Nobody’s Fool: Combating Social-Engineering Risks

IT-managed security and privacy measures should span a company’s people, processes and technologies.

InformationWeek Staff, Contributor

January 7, 2019

3 Min Read

In a 2017 Ponemon study, nearly 70 percent of companies said they've experienced phishing and social engineering.

These threats, while always serious, used to be almost comical in how easily they could be spotted. The “tells” could be obvious, such as poor spelling in phishing emails or unlisted phone numbers in calls that claimed to come from a help desk.

But social engineering tactics have evolved. Their communications are more convincing and sophisticated. And, that can make them more successful in manipulating workers in your company and stealing your sensitive data.

For example, today’s phishing emails often look like exact replicas of those coming from the companies they’re imitating. The emails can even contain personal details of targeted victims, making them even more convincing.

In one incident, bad actors defrauded a U.S. company of nearly $100 million by using an email address that resembled one of the company’s vendors, as Reuters reported. In another case, CSO detailed how a bad actor manipulated call-center workers to get a customer’s banking password.

The more mobile nature of work has also created opportunities for social engineers to target data exposed on laptop or mobile-device screens. For example, a bad actor could pose as a trusted vendor in an office or as a business associate in a foreign country, and then subtly capture data with a smartphone or hidden recording device.

A Three-Tiered Defense

Given the prevalence and advanced nature of social-engineering threats, your privacy and security measures should cascade across three key areas: people, processes and technology.

Some measures to consider using in each area include:

1. People: Provide ongoing training to educate workers about social-engineering threats, and procedures for preventing or responding to them. Employees who regularly handle sensitive information are more likely to be targeted – like HR, sales or accounting workers. They should be your company’s most knowledgeable workers about threats and procedures and should be fully engaged to help identify threats.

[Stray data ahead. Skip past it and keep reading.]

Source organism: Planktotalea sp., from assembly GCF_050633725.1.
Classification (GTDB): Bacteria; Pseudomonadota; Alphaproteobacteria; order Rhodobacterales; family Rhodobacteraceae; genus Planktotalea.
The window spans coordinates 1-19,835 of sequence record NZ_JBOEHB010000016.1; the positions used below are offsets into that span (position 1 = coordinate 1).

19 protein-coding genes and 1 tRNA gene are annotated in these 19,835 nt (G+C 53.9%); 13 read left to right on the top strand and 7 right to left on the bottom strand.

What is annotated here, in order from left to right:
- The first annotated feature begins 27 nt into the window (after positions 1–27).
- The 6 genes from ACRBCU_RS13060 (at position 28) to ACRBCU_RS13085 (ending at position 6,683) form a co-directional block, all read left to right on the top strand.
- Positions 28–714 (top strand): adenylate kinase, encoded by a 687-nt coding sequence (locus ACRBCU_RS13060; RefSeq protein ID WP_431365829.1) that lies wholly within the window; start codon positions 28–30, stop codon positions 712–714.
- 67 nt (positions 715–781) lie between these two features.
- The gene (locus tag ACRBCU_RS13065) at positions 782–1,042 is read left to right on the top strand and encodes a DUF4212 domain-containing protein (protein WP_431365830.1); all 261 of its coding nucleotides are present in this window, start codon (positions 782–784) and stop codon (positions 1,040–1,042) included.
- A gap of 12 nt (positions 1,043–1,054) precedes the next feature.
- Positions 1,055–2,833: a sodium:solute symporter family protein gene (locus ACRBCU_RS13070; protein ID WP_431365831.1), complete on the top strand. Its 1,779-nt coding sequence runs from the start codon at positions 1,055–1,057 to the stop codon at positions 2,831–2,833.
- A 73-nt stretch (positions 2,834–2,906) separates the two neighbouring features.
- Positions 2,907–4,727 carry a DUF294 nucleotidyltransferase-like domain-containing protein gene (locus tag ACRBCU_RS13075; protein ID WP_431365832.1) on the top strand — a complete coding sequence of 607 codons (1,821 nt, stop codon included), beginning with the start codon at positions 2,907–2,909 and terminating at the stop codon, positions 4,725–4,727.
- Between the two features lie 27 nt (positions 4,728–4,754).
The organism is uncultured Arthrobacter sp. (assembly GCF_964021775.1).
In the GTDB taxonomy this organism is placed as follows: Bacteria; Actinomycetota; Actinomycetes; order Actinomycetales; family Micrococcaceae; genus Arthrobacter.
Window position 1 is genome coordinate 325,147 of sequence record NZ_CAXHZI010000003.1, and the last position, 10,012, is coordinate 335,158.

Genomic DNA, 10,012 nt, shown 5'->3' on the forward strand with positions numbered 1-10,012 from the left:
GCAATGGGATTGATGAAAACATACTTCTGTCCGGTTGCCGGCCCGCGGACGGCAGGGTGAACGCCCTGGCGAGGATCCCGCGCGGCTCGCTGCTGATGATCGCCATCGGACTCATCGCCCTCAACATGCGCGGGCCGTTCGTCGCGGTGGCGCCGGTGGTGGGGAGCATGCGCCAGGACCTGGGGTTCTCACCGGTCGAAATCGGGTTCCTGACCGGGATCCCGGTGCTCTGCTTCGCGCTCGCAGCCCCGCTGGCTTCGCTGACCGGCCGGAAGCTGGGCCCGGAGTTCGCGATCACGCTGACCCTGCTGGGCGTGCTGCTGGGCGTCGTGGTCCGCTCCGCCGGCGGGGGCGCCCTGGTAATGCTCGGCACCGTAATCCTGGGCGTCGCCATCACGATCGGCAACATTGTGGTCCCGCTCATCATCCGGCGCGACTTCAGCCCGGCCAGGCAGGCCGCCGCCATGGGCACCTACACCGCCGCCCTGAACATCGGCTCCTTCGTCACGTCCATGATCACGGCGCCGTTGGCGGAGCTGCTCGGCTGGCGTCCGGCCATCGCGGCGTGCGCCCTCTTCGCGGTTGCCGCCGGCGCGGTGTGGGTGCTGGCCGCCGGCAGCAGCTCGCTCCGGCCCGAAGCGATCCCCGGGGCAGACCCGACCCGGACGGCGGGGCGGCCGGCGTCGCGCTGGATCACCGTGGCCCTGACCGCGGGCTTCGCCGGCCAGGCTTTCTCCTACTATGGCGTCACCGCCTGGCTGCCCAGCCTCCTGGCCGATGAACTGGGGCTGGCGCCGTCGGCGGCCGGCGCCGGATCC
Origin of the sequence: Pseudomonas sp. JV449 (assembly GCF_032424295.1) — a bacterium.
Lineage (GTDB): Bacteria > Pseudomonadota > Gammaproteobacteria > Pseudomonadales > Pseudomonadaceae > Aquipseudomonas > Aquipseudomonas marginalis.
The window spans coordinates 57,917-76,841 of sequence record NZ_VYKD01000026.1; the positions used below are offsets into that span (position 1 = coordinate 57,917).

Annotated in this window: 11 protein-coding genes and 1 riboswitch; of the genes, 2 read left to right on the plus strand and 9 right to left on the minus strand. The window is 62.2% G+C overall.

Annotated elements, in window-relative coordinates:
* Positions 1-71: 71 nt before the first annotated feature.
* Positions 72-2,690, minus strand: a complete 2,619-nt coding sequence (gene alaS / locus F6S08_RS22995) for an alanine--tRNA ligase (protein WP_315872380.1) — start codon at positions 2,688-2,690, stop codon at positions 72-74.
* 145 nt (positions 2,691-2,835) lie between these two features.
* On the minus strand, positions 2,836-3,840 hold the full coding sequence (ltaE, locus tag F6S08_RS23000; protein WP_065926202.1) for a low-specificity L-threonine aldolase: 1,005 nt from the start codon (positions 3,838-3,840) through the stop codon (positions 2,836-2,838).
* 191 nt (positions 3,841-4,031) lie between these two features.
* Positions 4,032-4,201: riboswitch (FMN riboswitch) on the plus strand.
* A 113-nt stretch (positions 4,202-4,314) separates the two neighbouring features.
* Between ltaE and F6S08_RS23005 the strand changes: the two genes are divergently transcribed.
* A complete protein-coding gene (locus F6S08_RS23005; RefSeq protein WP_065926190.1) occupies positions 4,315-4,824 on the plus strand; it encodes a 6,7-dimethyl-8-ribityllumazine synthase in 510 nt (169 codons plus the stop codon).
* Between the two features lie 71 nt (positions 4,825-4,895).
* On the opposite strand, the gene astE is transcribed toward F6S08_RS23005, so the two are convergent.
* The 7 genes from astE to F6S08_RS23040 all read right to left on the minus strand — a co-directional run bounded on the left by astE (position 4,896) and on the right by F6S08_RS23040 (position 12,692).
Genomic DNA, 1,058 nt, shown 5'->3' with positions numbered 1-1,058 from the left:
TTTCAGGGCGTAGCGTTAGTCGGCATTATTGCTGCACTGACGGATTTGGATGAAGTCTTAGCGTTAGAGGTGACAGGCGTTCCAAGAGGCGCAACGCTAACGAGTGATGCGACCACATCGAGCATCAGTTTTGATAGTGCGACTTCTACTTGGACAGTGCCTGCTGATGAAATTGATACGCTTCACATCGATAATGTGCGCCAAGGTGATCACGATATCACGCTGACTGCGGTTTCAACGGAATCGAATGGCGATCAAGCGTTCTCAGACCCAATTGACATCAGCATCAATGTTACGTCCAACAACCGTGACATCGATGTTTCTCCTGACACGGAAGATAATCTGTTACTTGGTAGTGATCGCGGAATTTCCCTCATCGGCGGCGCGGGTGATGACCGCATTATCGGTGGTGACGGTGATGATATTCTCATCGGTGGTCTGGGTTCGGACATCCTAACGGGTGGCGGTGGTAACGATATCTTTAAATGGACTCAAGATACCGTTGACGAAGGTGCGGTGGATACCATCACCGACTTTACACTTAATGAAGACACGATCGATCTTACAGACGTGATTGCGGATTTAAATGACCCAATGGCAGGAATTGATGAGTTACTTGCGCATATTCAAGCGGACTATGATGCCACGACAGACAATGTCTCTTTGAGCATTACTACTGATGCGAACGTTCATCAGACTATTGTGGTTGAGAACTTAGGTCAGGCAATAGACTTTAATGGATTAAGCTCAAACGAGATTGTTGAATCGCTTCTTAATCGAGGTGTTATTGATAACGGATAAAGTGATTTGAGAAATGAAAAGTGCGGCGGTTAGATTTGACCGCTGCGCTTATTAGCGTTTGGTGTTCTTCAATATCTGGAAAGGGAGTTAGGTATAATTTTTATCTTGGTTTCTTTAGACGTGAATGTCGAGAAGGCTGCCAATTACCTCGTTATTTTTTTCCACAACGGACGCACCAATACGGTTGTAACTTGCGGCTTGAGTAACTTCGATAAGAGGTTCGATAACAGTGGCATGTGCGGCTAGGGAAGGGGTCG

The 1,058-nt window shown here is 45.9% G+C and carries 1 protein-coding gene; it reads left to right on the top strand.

For example, encourage workers to use the "Report email" or “Report as Phishing” icons that can be enabled in Microsoft Outlook. The service provides an easy way for workers to report suspicious messages, so IT can take steps to mitigate their impact. IT managers can also monitor the use of the icon to statistically track worker awareness and engagement.

If your company has separate IT and security teams, make sure there is a clear understanding about who is responsible for managing social-engineering threats. Any misunderstanding between these parties can lead to security gaps and a lack of accountability if an attack occurs.

2. Processes: Policies that encourage workers to not click on suspicious links or provide information to outside organizations go without saying. But make sure you also have procedures for workers to give you details about attempted attacks. This can help you investigate suspicious emails, URLs and phone numbers, and better understand your vulnerabilities.

As you review and refine your policies, always aim for simplicity. Overly complex security protocols can be too much for workers to remember and can fail.

3. Technologies: Security-perimeter controls like anti-virus protection and IDS/IPS remain vital. Also, use security intelligence tools to understand your security ecosystem and the potential risks you face. Encrypt data to make it unreadable, even if it’s stolen.

All laptop and mobile-device screens should be fitted with privacy filters. The filters blacken out the angled side views of screens to help office workers and business travelers safeguard data from onlookers or even cameras.

Keep Evolving

A strong defense against social-engineering threats requires more than training and educating workers. You and your IT team must be vigilant about emerging threats so that as they evolve, your security and privacy measures evolve with them.

About the Author:

Dr. Larry Ponemon is the chairman and founder of Ponemon Institute, a research think tank dedicated to advancing privacy and data protection practices, and a 3M privacy consultant. 3M compensates him in connection with his participation as a privacy consultant.

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